The Victorian public sector employs more than 300,000 people, representing one of the most significant employing sectors in Victoria. The Government has historically led the way in implementing major workforce management initiatives, in areas such as diversity and inclusion, and flexible working. The opportunity presents for the Victorian government to once again lead the way in demonstrating policy settings and interventions that drive a truly adaptive workforce.
Government also has an important role to play in building awareness for Victoria’s employers, who are seeking guidance on how the future is likely to evolve, including future skill requirements, and where they will find them.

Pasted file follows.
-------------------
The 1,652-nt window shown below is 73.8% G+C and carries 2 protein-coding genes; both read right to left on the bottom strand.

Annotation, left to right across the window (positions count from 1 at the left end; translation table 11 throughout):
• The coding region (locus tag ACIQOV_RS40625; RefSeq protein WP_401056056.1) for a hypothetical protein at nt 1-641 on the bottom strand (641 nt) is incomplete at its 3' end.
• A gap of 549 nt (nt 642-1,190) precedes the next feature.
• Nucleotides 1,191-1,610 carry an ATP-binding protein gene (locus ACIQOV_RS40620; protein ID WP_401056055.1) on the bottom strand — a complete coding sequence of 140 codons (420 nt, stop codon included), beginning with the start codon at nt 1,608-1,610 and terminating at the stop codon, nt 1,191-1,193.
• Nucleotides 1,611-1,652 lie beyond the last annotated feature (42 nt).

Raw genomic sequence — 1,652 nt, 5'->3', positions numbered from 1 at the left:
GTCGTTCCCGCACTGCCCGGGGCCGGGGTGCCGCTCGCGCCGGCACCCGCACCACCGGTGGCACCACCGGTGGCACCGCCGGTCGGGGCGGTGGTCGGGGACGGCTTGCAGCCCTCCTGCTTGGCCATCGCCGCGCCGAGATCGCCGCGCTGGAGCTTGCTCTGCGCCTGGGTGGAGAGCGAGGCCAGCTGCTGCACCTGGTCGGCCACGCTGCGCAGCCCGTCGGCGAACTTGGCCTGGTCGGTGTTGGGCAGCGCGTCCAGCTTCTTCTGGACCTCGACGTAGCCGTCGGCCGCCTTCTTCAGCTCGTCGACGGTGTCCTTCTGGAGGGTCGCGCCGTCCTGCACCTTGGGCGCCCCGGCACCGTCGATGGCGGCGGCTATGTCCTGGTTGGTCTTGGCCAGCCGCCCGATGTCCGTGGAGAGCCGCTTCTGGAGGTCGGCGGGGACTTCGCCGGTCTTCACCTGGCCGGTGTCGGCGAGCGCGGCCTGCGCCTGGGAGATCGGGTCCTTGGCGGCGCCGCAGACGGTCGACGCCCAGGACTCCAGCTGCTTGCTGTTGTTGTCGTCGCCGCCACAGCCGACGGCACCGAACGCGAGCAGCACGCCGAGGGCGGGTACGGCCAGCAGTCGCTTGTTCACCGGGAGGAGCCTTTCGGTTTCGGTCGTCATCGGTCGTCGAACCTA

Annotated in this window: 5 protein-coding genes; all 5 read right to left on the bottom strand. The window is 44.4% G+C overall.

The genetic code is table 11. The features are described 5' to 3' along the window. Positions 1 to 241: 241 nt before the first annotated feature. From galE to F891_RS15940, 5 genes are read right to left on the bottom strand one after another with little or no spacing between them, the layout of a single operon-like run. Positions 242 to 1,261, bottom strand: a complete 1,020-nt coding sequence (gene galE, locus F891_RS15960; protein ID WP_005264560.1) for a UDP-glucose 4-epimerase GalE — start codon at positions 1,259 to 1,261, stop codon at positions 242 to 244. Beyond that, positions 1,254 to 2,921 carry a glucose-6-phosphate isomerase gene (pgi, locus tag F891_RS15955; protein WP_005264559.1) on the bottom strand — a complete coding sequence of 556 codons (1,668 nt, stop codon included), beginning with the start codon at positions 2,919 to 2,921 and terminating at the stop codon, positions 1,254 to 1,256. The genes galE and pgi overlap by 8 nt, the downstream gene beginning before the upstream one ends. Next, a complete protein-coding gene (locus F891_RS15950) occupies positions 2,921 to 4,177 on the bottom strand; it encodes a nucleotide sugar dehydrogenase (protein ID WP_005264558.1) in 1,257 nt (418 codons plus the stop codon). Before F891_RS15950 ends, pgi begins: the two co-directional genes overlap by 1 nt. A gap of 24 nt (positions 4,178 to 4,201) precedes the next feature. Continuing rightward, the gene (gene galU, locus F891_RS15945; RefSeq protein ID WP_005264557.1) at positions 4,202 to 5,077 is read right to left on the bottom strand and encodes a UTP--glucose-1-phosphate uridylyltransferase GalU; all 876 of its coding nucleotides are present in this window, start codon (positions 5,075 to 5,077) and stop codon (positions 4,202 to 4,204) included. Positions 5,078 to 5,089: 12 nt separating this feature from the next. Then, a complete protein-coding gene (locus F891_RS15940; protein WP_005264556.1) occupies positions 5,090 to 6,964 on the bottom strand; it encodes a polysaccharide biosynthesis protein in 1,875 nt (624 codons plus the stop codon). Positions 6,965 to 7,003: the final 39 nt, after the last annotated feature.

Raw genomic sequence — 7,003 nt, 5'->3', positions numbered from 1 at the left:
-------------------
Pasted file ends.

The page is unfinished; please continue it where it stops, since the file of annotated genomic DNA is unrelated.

Employers’ role in the development of lifelong learning for workers and their responsibility in the creation of time, reward and accountability for learning is in its infancy in Australia. Yet the need for retraining over the course of longer working lives is an urgent imperative. While life-long learning is the responsibility of all, joint venturing or collaboration between the public sector, business and the education and training sector is needed if we are to develop the necessary response to a ‘digital age of education and training’.
Clearly there is little time to waste, the future is happening now. Government needs to quickly address these issues through aligned policy, public messaging supported by data, and urgent attention to building an adaptive workforce, supported by access to skilling across working life.
Note: Unless otherwise referenced all data contained in this article is drawn from EY’s ‘Stop Talking About the Future of Work’ report. For a full copy follow the link below
 ABS, 2017. Catalogue 4234.0. ‘Work Related Training and adult Learning, Australia 2016/7’
 VPSC State of the Public Sector in Victoria, 2017-2018